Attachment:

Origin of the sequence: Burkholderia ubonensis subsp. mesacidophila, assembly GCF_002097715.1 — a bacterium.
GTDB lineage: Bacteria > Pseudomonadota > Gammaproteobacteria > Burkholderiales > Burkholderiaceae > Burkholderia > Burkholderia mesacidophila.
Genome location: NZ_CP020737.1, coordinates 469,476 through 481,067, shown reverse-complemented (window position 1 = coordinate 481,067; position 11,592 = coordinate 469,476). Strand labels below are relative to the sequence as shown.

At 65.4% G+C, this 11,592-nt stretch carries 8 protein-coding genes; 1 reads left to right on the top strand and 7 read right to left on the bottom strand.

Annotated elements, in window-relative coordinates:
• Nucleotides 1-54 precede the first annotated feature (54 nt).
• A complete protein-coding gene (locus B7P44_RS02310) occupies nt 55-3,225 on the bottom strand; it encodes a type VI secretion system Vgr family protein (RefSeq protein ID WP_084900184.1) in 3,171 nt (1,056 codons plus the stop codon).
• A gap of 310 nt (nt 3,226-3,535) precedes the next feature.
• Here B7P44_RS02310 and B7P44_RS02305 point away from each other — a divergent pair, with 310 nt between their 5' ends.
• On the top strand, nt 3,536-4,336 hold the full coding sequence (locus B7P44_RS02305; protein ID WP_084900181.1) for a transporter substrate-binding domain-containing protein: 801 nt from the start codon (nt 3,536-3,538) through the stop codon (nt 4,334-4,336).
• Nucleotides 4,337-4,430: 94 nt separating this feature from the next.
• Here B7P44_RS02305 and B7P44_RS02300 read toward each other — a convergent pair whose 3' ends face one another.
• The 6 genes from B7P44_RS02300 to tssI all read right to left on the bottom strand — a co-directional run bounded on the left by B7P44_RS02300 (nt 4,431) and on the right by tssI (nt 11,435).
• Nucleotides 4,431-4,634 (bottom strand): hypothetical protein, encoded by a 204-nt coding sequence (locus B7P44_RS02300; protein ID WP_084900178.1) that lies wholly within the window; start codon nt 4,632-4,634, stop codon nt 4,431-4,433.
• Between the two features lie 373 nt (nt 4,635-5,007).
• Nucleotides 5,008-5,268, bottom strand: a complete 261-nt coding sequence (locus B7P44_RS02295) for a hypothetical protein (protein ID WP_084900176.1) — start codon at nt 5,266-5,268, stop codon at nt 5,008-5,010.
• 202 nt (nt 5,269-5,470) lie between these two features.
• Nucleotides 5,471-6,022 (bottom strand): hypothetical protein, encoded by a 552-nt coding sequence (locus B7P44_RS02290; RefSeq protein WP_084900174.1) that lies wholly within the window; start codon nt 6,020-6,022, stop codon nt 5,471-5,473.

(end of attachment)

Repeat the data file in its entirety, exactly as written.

Origin of the sequence: Burkholderia ubonensis subsp. mesacidophila, assembly GCF_002097715.1 — a bacterium.
GTDB lineage: Bacteria > Pseudomonadota > Gammaproteobacteria > Burkholderiales > Burkholderiaceae > Burkholderia > Burkholderia mesacidophila.
Genome location: NZ_CP020737.1, coordinates 469,476 through 481,067, shown reverse-complemented (window position 1 = coordinate 481,067; position 11,592 = coordinate 469,476). Strand labels below are relative to the sequence as shown.

At 65.4% G+C, this 11,592-nt stretch carries 8 protein-coding genes; 1 reads left to right on the top strand and 7 read right to left on the bottom strand.

Annotated elements, in window-relative coordinates:
• Nucleotides 1-54 precede the first annotated feature (54 nt).
• A complete protein-coding gene (locus B7P44_RS02310) occupies nt 55-3,225 on the bottom strand; it encodes a type VI secretion system Vgr family protein (RefSeq protein ID WP_084900184.1) in 3,171 nt (1,056 codons plus the stop codon).
• A gap of 310 nt (nt 3,226-3,535) precedes the next feature.
• Here B7P44_RS02310 and B7P44_RS02305 point away from each other — a divergent pair, with 310 nt between their 5' ends.
• On the top strand, nt 3,536-4,336 hold the full coding sequence (locus B7P44_RS02305; protein ID WP_084900181.1) for a transporter substrate-binding domain-containing protein: 801 nt from the start codon (nt 3,536-3,538) through the stop codon (nt 4,334-4,336).
• Nucleotides 4,337-4,430: 94 nt separating this feature from the next.
• Here B7P44_RS02305 and B7P44_RS02300 read toward each other — a convergent pair whose 3' ends face one another.
• The 6 genes from B7P44_RS02300 to tssI all read right to left on the bottom strand — a co-directional run bounded on the left by B7P44_RS02300 (nt 4,431) and on the right by tssI (nt 11,435).
• Nucleotides 4,431-4,634 (bottom strand): hypothetical protein, encoded by a 204-nt coding sequence (locus B7P44_RS02300; protein ID WP_084900178.1) that lies wholly within the window; start codon nt 4,632-4,634, stop codon nt 4,431-4,433.
• Between the two features lie 373 nt (nt 4,635-5,007).
• Nucleotides 5,008-5,268, bottom strand: a complete 261-nt coding sequence (locus B7P44_RS02295) for a hypothetical protein (protein ID WP_084900176.1) — start codon at nt 5,266-5,268, stop codon at nt 5,008-5,010.
• 202 nt (nt 5,269-5,470) lie between these two features.
• Nucleotides 5,471-6,022 (bottom strand): hypothetical protein, encoded by a 552-nt coding sequence (locus B7P44_RS02290; RefSeq protein WP_084900174.1) that lies wholly within the window; start codon nt 6,020-6,022, stop codon nt 5,471-5,473.